This is probably obvious to a lot of you. But not to everyone. The other day, I heard someone talking about the parade planned in Snellville for Martin Luther King, Jr., day, and this person asked why “they” thought "they" had the right to plug up traffic. (I didn’t actually hear it, I read it on Facebook. People are much more brazen there, like it doesn’t really count if you say it on Facebook.)
The Facebook poster suggested that “they” just go to the King Center in Atlanta and march there.
So without talking about racial tension in Snellville, and without really getting into the "us" vs. "them" mentality, I would like to mention why, as white people, we should celebrate Martin Luther King, Jr., day, and why we, as white people, should show up on Monday to the parade.
- Because Dr. King had a dream that "one day on the red hills of Georgia the sons of former slaves and the sons of former slave owners will be able to sit down together at the table of brotherhood."
- Because he hoped that one day "little black boys and black girls will be able to join hands with little white boys and white girls as sisters and brothers."
- Because he hoped that "freedom [would] ring from Stone Mountain of Georgia."
- Because racism still exists today. Yes, it does, in a big way, although it's quieter than it used to be (and it's not just among white people). Dr. King's dream is not here yet.
- Because the history of white Americans in this country is not the same as black Americans. So let's take a day to just listen and learn.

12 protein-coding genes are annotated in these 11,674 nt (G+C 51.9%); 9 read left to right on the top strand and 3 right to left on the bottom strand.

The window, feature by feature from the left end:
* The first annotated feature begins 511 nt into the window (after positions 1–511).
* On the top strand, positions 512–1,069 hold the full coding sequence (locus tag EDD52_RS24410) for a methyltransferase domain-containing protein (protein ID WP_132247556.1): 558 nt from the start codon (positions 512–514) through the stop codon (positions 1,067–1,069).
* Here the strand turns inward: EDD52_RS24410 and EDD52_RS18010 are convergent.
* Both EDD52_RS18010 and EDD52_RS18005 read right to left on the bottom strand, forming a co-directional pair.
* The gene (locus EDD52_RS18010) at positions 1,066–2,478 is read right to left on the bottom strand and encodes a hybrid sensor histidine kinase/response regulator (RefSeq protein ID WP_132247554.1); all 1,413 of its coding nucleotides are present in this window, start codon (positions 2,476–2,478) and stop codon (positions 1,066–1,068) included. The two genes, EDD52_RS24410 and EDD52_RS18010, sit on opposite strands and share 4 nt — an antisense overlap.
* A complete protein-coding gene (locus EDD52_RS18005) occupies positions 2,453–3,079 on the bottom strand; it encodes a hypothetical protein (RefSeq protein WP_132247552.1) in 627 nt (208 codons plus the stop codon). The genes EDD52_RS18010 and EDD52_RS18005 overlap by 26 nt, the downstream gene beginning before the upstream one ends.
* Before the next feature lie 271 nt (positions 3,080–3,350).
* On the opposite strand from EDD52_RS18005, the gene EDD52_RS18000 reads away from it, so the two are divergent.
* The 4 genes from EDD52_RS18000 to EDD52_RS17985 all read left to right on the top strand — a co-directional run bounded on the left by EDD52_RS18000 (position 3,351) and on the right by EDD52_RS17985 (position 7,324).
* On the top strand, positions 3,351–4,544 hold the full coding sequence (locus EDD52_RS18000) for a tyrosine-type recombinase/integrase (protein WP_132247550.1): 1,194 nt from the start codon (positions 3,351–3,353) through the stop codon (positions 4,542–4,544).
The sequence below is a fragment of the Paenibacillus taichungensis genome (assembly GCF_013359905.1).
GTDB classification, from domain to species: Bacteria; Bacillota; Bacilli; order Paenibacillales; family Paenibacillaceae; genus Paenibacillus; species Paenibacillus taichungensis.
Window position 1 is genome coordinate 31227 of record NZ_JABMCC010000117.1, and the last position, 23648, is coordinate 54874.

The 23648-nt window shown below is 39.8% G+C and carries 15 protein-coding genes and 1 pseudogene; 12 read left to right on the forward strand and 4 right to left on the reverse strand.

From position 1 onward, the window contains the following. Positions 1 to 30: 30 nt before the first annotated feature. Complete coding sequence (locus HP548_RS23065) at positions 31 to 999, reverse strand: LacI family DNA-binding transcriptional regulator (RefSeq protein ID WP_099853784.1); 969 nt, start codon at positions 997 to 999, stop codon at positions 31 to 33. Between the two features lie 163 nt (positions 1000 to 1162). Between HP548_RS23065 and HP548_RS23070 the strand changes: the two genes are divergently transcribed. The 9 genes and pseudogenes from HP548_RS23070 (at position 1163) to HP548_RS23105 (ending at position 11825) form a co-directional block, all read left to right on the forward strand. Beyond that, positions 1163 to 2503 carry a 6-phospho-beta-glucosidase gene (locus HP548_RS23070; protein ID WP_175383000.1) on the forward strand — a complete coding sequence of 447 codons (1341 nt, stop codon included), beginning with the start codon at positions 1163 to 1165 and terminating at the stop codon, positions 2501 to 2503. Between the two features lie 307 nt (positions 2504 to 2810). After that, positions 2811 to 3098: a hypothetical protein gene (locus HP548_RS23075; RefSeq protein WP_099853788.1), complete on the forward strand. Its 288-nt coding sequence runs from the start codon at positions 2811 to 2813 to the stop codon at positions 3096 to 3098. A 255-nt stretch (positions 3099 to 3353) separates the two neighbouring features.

- Because Martin Luther King Day is important. It is so, so important. It is the celebration of a man who devoted his life to changing an entire culture of divide in the United States.
- Because Dr. King felt that everyone should have equal rights.
- Because Dr. King is part of American history. All Americans.
- Because in Snellville, everybody is somebody. Because Snellville can be a universal example of brotherly love, of respect, of valuing everyone, even if our subcultures differ and we wear different shades of makeup.
- Because Snellville truly is a melting pot. Let's celebrate that.
- Because the civil rights movement was over half a century ago, and we should be colorblind by now.
- Because the civil rights movement was only half a century ago, and change is slow. It takes generations. It takes you, and me, and Jews, and Muslims, and Christians, and Latinos, Asians, Europeans, and women and men and children.
- Because there is a Walmart in Snellville where the customers are primarily black, and another where the customers are primarily white. It is what it is, for whatever reason, but it is.
- Because some Snellville residents avoid one Walmart and drive much further to go to the other. Sure, I'm sure that's not a majority of people. But some do.
- Because it's a day of remembrance and recognition of a man who taught pacifism and equality, and was murdered violently for it.
- Because your children need to see you celebrating it. Mine are almost grown, and I wish I had taught them more about it.
I'm so sorry if this comes across as smug of me, as a white person telling other white people what to do. But I'm not sure how else to express my thoughts. Please, go to the parade on Monday.